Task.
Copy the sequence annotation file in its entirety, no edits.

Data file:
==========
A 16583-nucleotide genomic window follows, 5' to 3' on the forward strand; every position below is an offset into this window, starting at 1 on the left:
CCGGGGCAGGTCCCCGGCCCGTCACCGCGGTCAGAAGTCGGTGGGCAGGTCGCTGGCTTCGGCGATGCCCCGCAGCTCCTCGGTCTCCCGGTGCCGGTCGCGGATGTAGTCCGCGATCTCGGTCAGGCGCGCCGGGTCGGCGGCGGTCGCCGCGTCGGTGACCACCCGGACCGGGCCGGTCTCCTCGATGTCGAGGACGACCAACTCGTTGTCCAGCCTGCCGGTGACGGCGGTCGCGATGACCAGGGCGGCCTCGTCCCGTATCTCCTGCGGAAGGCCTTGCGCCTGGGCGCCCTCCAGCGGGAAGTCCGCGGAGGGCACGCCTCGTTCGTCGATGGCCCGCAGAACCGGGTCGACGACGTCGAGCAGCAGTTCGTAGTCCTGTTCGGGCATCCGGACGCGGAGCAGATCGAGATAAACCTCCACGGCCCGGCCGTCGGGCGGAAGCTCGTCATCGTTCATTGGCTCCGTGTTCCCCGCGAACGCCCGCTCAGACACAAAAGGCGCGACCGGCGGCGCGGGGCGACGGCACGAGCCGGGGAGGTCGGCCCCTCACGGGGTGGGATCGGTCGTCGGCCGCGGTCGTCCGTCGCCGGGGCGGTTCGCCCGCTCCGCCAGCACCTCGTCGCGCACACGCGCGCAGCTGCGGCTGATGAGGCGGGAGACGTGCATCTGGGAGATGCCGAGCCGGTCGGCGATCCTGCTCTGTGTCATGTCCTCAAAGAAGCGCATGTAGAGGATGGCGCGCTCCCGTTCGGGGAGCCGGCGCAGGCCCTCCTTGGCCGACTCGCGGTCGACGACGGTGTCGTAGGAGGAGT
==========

A 16583-nucleotide genomic window follows, 5' to 3' on the forward strand; every position below is an offset into this window, starting at 1 on the left:
CCGGGGCAGGTCCCCGGCCCGTCACCGCGGTCAGAAGTCGGTGGGCAGGTCGCTGGCTTCGGCGATGCCCCGCAGCTCCTCGGTCTCCCGGTGCCGGTCGCGGATGTAGTCCGCGATCTCGGTCAGGCGCGCCGGGTCGGCGGCGGTCGCCGCGTCGGTGACCACCCGGACCGGGCCGGTCTCCTCGATGTCGAGGACGACCAACTCGTTGTCCAGCCTGCCGGTGACGGCGGTCGCGATGACCAGGGCGGCCTCGTCCCGTATCTCCTGCGGAAGGCCTTGCGCCTGGGCGCCCTCCAGCGGGAAGTCCGCGGAGGGCACGCCTCGTTCGTCGATGGCCCGCAGAACCGGGTCGACGACGTCGAGCAGCAGTTCGTAGTCCTGTTCGGGCATCCGGACGCGGAGCAGATCGAGATAAACCTCCACGGCCCGGCCGTCGGGCGGAAGCTCGTCATCGTTCATTGGCTCCGTGTTCCCCGCGAACGCCCGCTCAGACACAAAAGGCGCGACCGGCGGCGCGGGGCGACGGCACGAGCCGGGGAGGTCGGCCCCTCACGGGGTGGGATCGGTCGTCGGCCGCGGTCGTCCGTCGCCGGGGCGGTTCGCCCGCTCCGCCAGCACCTCGTCGCGCACACGCGCGCAGCTGCGGCTGATGAGGCGGGAGACGTGCATCTGGGAGATGCCGAGCCGGTCGGCGATCCTGCTCTGTGTCATGTCCTCAAAGAAGCGCATGTAGAGGATGGCGCGCTCCCGTTCGGGGAGCCGGCGCAGGCCCTCCTTGGCCGACTCGCGGTCGACGACGGTGTCGTAGGAGGAGT